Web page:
Another Excerpt from Kangaroo

August 22, 2010

posted by caroline picard

inspired by the Pelevin post…it seemed only fair to quote this passage-

Taken from:

Kangaroo

by Yuz Akeshkovsky



I come out of the dope dizzy and tied hand and foot. For some reason I’m lying on fresh straw on the floow. In front of my nose there’s a raw carrot and some unfamiliar leafy twigs. I look around. The furniture in the room’s the same. But somehow the portrait of Karpo Marx has stated to grow a beard and he has this terrific gleam in his eye. He’s staring at me. He looks like he’s sayins, “Quit trying to explain the world, Fan Fanych. I’ve had it up to here. It’s time to change, sucker!”

My arms had gone numb. I stretched my lips towards the carrot and crunched it up. I sniffed the leaves and heard something rustle. I hear pleased voices somwhere: “He’s eating it! He’s eating it! And I was ready to kiss my wife and children goodby. He’s eating it! Well he’s sniffing it anyway! Congratulations, Zina–I’ll see you get a Red Star for this!”

I say to Kidalla, “Listen, Comrade Colle-Ears-and-Warm-Liver, you’dbetter untie me, or I’ll get pissed and pass out again.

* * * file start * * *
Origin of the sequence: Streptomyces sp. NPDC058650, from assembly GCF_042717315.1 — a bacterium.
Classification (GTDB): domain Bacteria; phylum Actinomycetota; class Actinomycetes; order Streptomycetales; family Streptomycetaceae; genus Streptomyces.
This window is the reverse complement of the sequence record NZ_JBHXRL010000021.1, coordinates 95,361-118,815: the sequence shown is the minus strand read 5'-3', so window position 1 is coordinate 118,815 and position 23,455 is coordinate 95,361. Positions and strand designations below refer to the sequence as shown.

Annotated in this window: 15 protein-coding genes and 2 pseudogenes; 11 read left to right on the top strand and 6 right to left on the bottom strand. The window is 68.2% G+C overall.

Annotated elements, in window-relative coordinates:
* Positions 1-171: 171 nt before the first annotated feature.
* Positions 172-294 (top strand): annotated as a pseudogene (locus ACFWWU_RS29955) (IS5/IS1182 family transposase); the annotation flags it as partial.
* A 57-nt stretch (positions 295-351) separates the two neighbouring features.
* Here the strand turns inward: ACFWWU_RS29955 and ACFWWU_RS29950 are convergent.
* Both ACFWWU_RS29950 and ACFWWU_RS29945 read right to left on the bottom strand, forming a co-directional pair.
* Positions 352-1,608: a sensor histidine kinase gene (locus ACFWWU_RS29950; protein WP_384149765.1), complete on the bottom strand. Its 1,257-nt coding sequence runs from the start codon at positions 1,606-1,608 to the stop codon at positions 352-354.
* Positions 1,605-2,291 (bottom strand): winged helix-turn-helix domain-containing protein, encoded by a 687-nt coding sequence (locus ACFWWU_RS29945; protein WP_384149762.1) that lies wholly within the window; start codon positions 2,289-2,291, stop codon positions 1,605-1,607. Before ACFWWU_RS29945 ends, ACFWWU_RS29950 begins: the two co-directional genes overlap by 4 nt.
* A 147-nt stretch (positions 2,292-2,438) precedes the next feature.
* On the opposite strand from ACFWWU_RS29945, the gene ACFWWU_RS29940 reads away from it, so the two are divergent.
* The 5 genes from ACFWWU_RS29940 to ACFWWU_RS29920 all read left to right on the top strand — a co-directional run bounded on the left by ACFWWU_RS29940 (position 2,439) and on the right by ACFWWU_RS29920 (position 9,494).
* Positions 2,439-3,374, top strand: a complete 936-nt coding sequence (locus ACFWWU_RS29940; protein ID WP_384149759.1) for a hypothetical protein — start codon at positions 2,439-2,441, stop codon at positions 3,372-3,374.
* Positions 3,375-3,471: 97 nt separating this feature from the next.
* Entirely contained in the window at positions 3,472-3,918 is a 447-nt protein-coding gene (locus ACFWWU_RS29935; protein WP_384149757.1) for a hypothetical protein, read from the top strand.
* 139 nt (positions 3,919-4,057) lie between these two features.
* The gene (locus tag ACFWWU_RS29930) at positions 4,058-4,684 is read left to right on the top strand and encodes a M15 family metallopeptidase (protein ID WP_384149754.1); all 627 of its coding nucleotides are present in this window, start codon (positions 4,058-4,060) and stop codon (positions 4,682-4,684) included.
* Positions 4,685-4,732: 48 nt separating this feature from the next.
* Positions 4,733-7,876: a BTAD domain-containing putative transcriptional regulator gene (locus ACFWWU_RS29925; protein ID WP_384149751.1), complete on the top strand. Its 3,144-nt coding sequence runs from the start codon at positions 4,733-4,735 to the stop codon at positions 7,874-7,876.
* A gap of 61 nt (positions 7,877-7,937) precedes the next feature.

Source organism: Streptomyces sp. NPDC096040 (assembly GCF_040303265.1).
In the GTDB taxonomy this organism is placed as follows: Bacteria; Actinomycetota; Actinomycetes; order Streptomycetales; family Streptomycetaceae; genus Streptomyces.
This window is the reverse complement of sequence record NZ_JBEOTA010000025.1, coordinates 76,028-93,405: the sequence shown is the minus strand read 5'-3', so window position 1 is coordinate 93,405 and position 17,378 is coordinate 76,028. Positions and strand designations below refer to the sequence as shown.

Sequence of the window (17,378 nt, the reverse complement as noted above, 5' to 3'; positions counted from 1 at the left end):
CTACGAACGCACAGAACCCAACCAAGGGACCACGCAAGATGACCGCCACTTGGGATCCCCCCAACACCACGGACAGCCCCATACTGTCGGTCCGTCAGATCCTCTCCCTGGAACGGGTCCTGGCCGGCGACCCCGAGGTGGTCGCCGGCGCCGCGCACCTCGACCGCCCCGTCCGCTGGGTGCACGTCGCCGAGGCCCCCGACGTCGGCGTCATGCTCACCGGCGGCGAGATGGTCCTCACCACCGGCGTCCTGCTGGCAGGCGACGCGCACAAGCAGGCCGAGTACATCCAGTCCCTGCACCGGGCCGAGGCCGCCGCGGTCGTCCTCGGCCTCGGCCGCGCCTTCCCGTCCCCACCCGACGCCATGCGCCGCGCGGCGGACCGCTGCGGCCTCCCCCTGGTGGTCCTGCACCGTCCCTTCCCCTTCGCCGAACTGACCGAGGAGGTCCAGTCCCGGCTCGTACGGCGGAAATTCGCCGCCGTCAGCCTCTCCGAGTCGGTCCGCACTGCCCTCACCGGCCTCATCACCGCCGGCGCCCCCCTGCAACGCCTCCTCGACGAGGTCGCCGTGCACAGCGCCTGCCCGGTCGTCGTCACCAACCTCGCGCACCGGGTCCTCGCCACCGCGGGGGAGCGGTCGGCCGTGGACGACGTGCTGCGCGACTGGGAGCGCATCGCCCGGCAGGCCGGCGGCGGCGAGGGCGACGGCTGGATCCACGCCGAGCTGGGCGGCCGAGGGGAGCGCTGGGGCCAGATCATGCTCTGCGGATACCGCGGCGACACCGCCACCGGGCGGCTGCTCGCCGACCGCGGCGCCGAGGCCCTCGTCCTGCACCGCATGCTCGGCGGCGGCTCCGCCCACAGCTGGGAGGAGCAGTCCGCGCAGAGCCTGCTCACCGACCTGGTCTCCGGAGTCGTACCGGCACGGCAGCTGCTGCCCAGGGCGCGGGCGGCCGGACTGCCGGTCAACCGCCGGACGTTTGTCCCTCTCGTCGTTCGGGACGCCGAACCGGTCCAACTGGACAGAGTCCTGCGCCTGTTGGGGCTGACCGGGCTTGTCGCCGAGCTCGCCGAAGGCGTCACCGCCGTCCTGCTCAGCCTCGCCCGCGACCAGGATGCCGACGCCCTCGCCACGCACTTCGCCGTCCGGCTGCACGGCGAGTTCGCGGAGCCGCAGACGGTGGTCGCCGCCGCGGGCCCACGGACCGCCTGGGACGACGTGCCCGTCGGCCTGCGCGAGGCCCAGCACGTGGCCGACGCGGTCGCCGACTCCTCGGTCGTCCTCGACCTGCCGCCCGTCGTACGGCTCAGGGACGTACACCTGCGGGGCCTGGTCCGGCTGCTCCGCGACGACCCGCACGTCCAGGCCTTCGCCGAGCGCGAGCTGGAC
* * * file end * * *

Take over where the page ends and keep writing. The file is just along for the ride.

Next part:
No answer. FInally, “We say no to French rolls” moves away from “The Judas of our music,” and a pretty–no, I tell a lie, Kolya, gorgeous–but somehow very pale broad tiptoes into the cell. Young, somewhere between twenty-senve and thirty-five. Her hair sparkles. Soft. Fluffy. Light brown. She comes right up close to me. I can’t look anywhere but up. I can see the dimples in her knees…Then she squatted down on her haunches and stroked my face. I kissed her cold fingers. She says, “There, there, little one, calm down, calm down, cutie…We love you…We’re sorry for you…We won’t let anyone hurt you…”

as the text continues, the narrator in fact has transformed into a kangaroo, he is then seduced by this woman, (in front of an unseen audience) and then convicted of rape. It struck me as a particularly interesting passage, in reference to The Sacred Book of The Werewolf, because it also examines the relationship between power, government, identity and sexuality.

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